Photo: U.S. Army Corps of Engineers

Bay Cruisers, Rejoice: Knapps Narrows Gets Badly-Needed Dredging

 At long last, the Knapps Narrows channel is being dredged, and it’s welcome news for watermen, pleasure boaters, and Eastern shore tourism efforts.

For more than a decade, sailboaters with deep drafts have had to avoid the Narrows because of silting and a shifting channel. The problem has gradually gotten worse, and in recent years, smaller sailboats and some powerboats have also begun to stay away. Not only is it inconvenient for commercial and recreational boaters, but the restaurants and marinas of Tilghman Island have lost out on transient boat traffic.

On Sunday, the U.S. Army Corps of Engineers began $1.4 million in maintenance dredging of the Knapps Narrows Federal Navigation Channel. The dredging will restore the channel to its authorized depth of nine feet, plus two feet of allowable overdepth. Recent silting has left its depth as shallow as 1.5 feet in parts.

Work has begun on the east side of the drawbridge first, then will proceed to the west side, according to the Army Corps of Engineers. About 100,000 cubic yards of material will have to be removed.

The contract for the work was awarded to Southwind Construction of Evansville, Ind., and the dredging is being coordinated with the Maryland Department of Environment and Talbot County.

County leaders give a lot of the credit for the federal funding to Congressman Andy Harris, who spent years pushing for the dredging. Senators Ben Cardin and Chris Van Hollen also pushed for federal support.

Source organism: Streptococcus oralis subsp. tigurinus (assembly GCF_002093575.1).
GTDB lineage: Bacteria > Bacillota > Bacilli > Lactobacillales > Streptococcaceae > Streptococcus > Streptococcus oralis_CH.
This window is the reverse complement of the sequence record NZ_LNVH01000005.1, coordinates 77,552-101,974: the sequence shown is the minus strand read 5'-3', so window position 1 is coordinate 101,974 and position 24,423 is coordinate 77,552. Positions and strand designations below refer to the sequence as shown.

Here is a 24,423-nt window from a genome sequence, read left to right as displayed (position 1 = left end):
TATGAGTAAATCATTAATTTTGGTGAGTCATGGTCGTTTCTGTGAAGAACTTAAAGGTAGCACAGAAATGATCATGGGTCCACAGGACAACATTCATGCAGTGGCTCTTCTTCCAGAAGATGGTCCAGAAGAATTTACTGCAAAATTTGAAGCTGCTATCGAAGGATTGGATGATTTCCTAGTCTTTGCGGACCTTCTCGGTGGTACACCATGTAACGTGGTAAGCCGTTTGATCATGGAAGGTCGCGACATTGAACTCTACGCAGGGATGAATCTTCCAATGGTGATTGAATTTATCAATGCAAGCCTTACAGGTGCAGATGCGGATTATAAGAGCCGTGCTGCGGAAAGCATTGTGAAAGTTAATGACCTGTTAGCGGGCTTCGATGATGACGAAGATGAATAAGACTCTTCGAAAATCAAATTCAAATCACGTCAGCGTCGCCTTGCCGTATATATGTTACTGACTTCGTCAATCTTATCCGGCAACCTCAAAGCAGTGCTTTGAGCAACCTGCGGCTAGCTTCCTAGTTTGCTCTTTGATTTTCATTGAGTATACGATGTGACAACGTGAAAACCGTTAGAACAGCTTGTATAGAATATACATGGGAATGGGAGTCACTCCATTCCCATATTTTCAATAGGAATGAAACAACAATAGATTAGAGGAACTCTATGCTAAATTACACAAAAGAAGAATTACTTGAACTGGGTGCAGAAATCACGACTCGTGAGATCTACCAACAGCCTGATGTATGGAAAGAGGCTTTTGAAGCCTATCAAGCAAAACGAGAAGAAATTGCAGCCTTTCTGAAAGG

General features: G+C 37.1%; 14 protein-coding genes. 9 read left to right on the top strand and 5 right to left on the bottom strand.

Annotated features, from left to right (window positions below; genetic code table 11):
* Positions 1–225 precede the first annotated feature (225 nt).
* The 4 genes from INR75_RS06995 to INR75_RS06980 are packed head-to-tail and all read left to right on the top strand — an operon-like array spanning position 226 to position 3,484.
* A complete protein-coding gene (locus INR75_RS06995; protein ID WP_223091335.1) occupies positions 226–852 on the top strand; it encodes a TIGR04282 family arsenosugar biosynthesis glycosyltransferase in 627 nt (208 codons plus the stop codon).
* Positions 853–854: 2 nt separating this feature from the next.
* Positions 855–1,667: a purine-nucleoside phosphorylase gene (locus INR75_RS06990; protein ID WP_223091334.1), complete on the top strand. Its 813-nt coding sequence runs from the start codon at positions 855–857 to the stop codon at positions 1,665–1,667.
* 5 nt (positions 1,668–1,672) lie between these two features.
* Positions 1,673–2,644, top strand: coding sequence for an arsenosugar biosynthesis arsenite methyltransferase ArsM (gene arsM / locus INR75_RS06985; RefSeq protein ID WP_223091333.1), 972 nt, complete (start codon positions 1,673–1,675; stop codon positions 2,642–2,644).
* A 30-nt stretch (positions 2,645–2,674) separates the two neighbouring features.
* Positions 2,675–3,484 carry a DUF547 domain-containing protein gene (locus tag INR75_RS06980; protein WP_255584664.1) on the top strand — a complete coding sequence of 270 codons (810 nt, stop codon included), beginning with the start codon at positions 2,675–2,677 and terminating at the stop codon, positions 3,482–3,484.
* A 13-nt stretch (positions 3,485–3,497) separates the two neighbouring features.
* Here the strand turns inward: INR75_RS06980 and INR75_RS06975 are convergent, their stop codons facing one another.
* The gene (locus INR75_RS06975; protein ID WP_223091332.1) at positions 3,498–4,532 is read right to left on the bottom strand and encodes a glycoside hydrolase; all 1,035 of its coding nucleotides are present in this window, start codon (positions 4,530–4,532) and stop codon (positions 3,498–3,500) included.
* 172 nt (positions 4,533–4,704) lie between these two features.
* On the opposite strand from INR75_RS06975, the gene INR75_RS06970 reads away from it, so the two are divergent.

“In addition to ensuring safe passage for vessels, investments in the Channel help ensure that local economies flourish and Chesapeake Bay-dependent lifestyles persist,” said Senator Cardin, ranking member of the Senate Environment and Public Works Transportation & Infrastructure Subcommittee.

The Army Corps of Engineers hopes to have the project completed by Memorial Day and the official kickoff to summer boating season. That’s music to the ears of business owners along the Narrows, as well as Tilghman Island’s waterfront attractions.

“Knapps Narrows will be open for business!” says Talbot County Council President Jennifer Williams. “Restaurants and businesses are eagerly waiting for the boaters to return to the hospitality that Tilghman Island has been famous for for a century.”

Williams points out that there are two great places to visit within walking distance of Knapps Narrows: the Phillips Wharf Environmental Center, an education center with rich Bay programs, and the Tilghman Watermen’s Museum, which celebrates the history of the working waterfront.